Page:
The Middle East, as you may be aware, has some amazing food. I’ll admit, I get sick of eating the same thing over and over, and right now, I pretty much can’t eat anymore felafel and hummus. But I have had some truly wonderful meals here, and most of them have been in someone’s home, in a hole-in-the-wall restaurant, or even cooked out in a field. But if all else fails, there is really nothing quite like a bowl of fresh figs, ripe to bursting, still hot from the sun hitting the tree in a village in western Turkey.
Or these dishes, cooked by a friend of a friend in her little village home in Turkey – roasted eggplants and tomatoes, perfectly cooked fasulye (green beans) with yogurt and walnuts and honey on the side. If that wasn’t enough, imagine that this friend’s little house also has a swimming pool and all kinds of animals running around – ducks, chickens, dogs, rabbits – and you’ll get a feeling for how idyllic that day was.
Kahvalti, or Turkish breakfast. There were many balcony breakfasts of eggs and sucuk sausage with fresh bread, cheese, and honey, but they can also be a thing of beauty like the breakfast (below) at Cafe Privato in Istanbul. The preserves, cheese and clotted cream were some of the best I’ve ever tasted, and the back wall of the cafe is open, looking right onto Galata Tower (along with several hungry street cats).
Behold, the wonder that is Kumpir. If you think about it too much, you’ll feel disgusting for eating it, but it is seriously delicious (especially late at night). It is a giant baked potato filled with butter and melted cheese and whatever toppings you want – corn, olives, sausage, pickles, etc. Don’t question it, just eat it.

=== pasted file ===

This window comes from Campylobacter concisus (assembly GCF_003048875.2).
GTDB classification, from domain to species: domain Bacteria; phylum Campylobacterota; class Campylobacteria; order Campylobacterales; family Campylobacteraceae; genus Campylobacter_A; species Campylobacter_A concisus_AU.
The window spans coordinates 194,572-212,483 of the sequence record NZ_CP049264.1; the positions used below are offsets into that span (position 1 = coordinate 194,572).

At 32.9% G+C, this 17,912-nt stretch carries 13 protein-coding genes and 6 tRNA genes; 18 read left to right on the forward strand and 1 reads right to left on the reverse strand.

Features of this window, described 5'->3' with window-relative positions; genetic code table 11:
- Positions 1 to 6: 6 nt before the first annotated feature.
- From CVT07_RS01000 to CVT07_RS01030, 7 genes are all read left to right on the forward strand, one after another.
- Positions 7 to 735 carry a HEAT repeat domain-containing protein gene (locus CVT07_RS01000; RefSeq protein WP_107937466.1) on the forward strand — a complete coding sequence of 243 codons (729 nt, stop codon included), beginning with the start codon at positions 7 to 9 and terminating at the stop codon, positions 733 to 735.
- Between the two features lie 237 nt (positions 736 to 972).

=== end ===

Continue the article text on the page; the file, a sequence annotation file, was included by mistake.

Chicken Zarb. While visiting a small town near the Dead Sea in Jordan, we stayed for lunch. The guys cooked this chicken by digging a pit in the ground, filling it with hot coals, putting in a bunch of chicken pieces on a wire rack and covering the top with blankets and dirt. It takes hours to cook, but it’s worth it. Served with a healthy amount of lemons, rice, onions and salad, with Pepsis to wash it all down.
I may be burned out on hummus and felafel, but makdous (tiny eggplants stuffed with walnuts/cheese and fermented in olive oil) is still my jam. Plus lazy Friday breakfasts with family are always good.
Manti. My go-to comfort food in Turkey – this was the first meal I ate when I landed in Istanbul on a cold January night three years ago.
Before I left Izmir, I got to take a day-long Black Sea cooking class, where we learned to make some seriously hearty, tasty dishes that you don’t find anywhere else in Turkey.